4. What if our doctor doesn't know about hospice?

Most physicians know about hospice. It is the patient and the family's right and privilege to request information on Hospice at any time. If your physician wants more information about hospice, it is available 24 hours a day from Hospice of St. Mary's at 301-994-3023; or the Hospice Network of Maryland at 410-729-4571; or the National Hospice Helpline at 1-800-658-8898.

5. Can a hospice patient ever return to a curative medical treatment?

Certainly. Patients can be discharged from Hospice and return to aggressive therapy or go on about his or her daily lives. A patient may relinquish their Hospice benefit at any time and return to aggressive treatment. If a patient's condition improves, the hospice team may recommend discharge. If a discharged patient should later need to return to hospice care, hospice will be available at that time.

6. What does the hospice admission process involve?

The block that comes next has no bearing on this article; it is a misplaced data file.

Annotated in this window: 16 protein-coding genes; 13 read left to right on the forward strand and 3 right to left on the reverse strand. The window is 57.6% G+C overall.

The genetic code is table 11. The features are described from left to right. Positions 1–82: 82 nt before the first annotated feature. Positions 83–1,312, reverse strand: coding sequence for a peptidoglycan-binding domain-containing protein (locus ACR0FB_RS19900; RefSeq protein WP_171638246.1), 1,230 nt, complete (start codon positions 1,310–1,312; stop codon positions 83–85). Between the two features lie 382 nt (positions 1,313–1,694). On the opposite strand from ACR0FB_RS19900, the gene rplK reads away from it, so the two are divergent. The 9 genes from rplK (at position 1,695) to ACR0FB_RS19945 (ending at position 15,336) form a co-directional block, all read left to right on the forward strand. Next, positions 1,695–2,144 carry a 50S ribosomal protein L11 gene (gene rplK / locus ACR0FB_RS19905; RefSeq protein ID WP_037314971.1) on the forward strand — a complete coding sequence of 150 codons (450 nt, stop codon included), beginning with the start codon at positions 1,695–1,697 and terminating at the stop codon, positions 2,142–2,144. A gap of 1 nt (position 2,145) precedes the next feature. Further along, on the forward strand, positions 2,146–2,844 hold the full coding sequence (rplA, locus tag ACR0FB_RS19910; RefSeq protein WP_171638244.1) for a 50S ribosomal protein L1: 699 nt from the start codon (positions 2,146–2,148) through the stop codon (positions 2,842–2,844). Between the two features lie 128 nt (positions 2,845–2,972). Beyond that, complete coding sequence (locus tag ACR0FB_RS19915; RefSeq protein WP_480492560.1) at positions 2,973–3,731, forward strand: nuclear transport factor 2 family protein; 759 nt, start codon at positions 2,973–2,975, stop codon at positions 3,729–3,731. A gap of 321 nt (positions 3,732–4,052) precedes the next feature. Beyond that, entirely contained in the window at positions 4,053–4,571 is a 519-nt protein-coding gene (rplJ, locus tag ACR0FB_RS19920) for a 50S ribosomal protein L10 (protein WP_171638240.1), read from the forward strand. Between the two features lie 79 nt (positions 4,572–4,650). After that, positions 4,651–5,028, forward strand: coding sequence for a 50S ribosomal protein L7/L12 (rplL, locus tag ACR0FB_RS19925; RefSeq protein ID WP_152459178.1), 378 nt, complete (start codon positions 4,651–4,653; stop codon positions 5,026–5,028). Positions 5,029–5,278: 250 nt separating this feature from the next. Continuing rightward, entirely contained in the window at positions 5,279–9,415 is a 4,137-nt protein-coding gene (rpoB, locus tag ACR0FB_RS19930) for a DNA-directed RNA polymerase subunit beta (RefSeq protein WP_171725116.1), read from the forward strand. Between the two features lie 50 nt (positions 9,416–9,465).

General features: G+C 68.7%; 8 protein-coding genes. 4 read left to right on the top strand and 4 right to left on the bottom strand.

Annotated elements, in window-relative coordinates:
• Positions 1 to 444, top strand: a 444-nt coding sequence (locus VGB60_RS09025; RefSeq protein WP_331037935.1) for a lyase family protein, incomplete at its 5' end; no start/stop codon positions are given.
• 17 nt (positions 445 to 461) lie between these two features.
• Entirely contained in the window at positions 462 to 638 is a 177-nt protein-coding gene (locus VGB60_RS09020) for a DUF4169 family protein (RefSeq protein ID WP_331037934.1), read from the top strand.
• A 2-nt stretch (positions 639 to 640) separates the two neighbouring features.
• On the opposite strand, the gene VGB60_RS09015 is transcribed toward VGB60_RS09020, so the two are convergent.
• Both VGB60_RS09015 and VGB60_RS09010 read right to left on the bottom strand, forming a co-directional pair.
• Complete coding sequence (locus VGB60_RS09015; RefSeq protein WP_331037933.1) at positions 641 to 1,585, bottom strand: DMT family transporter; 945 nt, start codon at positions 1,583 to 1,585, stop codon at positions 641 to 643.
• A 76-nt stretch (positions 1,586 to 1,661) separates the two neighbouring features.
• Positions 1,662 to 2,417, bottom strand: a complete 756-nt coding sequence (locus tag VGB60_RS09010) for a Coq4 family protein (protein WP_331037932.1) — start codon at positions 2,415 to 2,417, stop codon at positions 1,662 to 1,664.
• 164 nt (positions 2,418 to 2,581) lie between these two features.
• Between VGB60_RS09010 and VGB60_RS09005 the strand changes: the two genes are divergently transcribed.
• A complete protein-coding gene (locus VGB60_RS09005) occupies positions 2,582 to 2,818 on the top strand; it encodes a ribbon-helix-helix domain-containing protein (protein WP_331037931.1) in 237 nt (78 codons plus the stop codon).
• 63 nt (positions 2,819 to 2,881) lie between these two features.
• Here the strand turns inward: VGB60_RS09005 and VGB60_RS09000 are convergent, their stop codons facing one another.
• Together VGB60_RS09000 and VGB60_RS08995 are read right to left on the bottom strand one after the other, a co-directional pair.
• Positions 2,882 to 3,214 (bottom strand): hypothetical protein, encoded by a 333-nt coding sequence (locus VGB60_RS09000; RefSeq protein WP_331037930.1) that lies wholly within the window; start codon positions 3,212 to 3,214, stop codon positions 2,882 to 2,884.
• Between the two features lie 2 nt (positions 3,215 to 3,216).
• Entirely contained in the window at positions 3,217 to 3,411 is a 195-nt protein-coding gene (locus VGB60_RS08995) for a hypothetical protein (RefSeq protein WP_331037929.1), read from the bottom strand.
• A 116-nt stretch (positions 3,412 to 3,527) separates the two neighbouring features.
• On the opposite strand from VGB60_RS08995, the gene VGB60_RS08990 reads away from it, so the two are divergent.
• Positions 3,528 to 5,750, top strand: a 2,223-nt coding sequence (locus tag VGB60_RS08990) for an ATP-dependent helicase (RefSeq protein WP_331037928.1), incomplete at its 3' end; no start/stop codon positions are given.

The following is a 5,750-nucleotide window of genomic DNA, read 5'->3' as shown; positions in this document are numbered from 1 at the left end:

Hospice will first contact the patient's physician to make sure he or she agrees that hospice care is appropriate for this patient at this time. A hospice nurse or social worker will then visit the patient and family.

The patient will be asked to sign consent and insurance forms. These are similar to the forms patients sign when they enter a hospital. The Hospice Informed Consent Form states that the patient understands that care is palliative, which means it is aimed at pain relief and symptom control, rather than curative. Services available will be described. The Medicare election form explains how electing the Medicare Hospice benefit impacts other Medicare coverage for terminal illness.

7. Are there any special changes or equipment needs that I have to make in my house before hospice care begins?

The hospice staff will assess your needs, make recommendations and help make arrangements to obtain any necessary equipment. The need for equipment may be minimal at first, but may increase over time. The hospice staff will provide ongoing assistance to continue to make home care as convenient, comfortable and safe as possible.

8. How many family members or friends does it take to care for a patient at home?

There's no set number. An individualized care plan will be developed that will address, among other things, the amount of care needed in your situation. Hospice staff members visit regularly and are accessible 24 hours a day, seven days a week to answer questions and provide support.

9. Must someone be with the patient at all times?

This will depend upon how ill the patient is when he or she is admitted to hospice. Generally, if a patient cannot get out of bed without help then they should not be left alone.